How E-Cigarettes (“Vaping”) Impacts Airway Cells

Article: Effects of E-cigarette E-liquid components on bronchial epithelial cells: Demonstration of dysfunctional efferocytosis

Respirology. 2020 Jun;25(6):620-628. Epub 2019 Sep 22.
doi: 10.1111/resp.13696
https://onlinelibrary.wiley.com/doi/full/10.1111/resp.13696

Authors:

Miranda P Ween 1 2 , Rhys Hamon 1 2 , Matthew G Macowan 1 2 , Leigh Thredgold 3 , Paul N Reynolds 1 2 , Sandra J Hodge 2

Affiliations:

1 Department of Thoracic Medicine, Royal Adelaide Hospital, Adelaide, SA, Australia.
2 School of Medicine, University of Adelaide, Adelaide, SA, Australia.
3 Department of Occupational and Environmental Health, School of Public Health, University of Adelaide, Adelaide, SA, Australia.

Funders:

M.P.W. has received research funding from the Royal Adelaide Hospital for this study.

Aim:

The ingredients in e-cigarettes (“vaping”) are thought to damage cells in the airways and their function. E-cigs are promoted as a safer alternative to normal cigarettes, however, there is little data to show how the vapour could affect non-smokers.
As more young people take up vaping, this uncertainty is worrying. The research team hoped to investigate the impact of e-cig chemicals on airway cells.

Terminology:

E-cigarette: A device that produces vapour for smoking
Bronchial epithelial cells: The outer-most layer of cells in the bronchi, which is a passage that air travels through to reach the lungs
Cytokines: Molecules produced by cells to help regulate the immune response, allow cells to talk to each other and move around.
Efferocytosis: The process where dying cells are consumed by phagocytic cells
Apoptosis: Death of cells
Macrophages: Phagocytic / white blood cells that help eat up bacteria and other foreign organisms to protect the body from illness

Method:

A range of mini experiments were carried out to look at how airway (bronchial) cells are changed by e-cig components: 3 liquid apple flavours, nicotine, vegetable glycerine and propylene glycol. The EVOD-2 Vape device was used to create a realistic set-up.
Human bronchial cells were treated with control media (no cigarette/e-cig smoke), 10% cigarette smoke extract, 100% e-cig extract or 1um of paclitaxel (anti-cancer drug):
• This was followed by an LDH assay, which helps identify the level of cell damage by measuring enzymes released by injured cells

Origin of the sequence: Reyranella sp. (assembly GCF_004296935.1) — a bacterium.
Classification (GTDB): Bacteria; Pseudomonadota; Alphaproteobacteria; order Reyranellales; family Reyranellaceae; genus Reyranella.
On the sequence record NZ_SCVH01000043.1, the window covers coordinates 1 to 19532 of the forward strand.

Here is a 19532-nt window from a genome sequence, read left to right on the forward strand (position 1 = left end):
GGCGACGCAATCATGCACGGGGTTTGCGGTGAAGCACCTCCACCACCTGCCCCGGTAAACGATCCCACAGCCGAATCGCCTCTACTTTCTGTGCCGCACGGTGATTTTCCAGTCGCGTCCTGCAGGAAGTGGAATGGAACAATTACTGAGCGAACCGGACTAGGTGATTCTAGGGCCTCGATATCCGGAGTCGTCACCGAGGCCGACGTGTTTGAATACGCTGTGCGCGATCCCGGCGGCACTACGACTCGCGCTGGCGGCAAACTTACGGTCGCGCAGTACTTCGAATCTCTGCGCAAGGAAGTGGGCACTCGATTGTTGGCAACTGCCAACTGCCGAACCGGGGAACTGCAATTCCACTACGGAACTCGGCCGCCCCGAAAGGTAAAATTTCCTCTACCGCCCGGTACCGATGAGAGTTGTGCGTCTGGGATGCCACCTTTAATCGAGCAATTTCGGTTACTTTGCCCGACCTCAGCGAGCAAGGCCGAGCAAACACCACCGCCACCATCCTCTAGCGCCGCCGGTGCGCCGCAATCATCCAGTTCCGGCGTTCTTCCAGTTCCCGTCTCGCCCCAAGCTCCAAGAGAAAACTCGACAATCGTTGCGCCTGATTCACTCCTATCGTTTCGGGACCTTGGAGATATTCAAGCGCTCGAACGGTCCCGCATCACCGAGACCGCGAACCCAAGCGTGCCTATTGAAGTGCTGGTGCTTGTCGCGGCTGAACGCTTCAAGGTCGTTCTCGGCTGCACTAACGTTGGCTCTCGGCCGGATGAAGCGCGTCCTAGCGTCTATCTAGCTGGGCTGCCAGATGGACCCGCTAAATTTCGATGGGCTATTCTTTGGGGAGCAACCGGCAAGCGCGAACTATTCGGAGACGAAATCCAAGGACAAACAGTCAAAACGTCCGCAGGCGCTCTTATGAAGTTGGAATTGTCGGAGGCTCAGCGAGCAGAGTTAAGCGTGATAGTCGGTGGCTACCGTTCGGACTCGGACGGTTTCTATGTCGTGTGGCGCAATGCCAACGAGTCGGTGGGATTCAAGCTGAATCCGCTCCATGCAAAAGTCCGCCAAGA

• Death (apoptotic) markers were detected using antibodies on THP-1 macrophages
• Cell death in bronchial epithelial cells was spotted using Annexin V and Sytox Green staining
• THP-1 macrophages treated with e-cig extract were incubated with dying human bronchial epithelial cells to see if the e-cigs stop macrophages from undertaking their normal job of consuming dying cells (efferocytosis)
• Inflammatory markers (TNF-alpha, interferon, interleukins) were determined using antibodies via cytometric bead assay
• The surrounding cell media was tested for DNA released by cells

Results:

• Two out of three apple flavours caused significant damage to cells (36-40%) compared to controls (12%).
• E-cig extract caused notable cell death, decreased macrophage ability to eat up dying cells and reduced expression of cell death markers
• E-cigarette components affected the production of a range of cell cytokines: e-cig extract and glycol bases significantly reduced the production of TNF-alpha, e-cig extract reduced IL-6, apple flavours reduced MIP-alpha and MIP-beta. Nicotine alone and the e-cig extract lowered IP-10.
• Apple flavour 2 and 3 caused DNA to be released by cells

Conclusions:

E-cigarettes are potentially harmful to cells in the airways. Their components alter bronchial cells and affect their normal functioning ability which could lead to dysfunction and disease in humans.

Relevance:

A growing number of studies are investigating the impact of e-cigarettes which have become trendier in recent years. These studies have considered survival of airway cells under e-cig conditions, however, there is limited research into the underlying mechanisms, specifically through regulated cell death (apoptosis).
This is the first study to show that e-cig extract causes cell death (apoptosis) in bronchial epithelial cells. It is also the first study to identify how e-cigs change the markers/receptors on macrophage cells that reduces their ability to recognise dying cells and clear them away. Greater loss of bronchial cells can also give rise to inflammatory conditions in the airways.
These changes to airway cells, cell functionality and inflammation caused by e-cigs are all known factors that could accelerate lung disease in humans. Recognising these dangers are important when creating evidence-based public health messages and in the regulation of products and advertisements. Studies like this provide vital information, especially as increased numbers of young people take up vaping.

HRA Comment:

Sadly, animals such as mice, rats and dogs are still being forcibly exposed to smoke as a way of testing new and existing brands of smoking products. Not only are these testing conditions cruel to animals, but also un-necessary. Studies such as this one, show that it is possible to consider the impact of smoking products in a human-like setting. As the method involves human cells, the results are also more applicable to human health.

Although this study does not directly use any animals it was noted that antibodies and serum with animal hosts were utilised.

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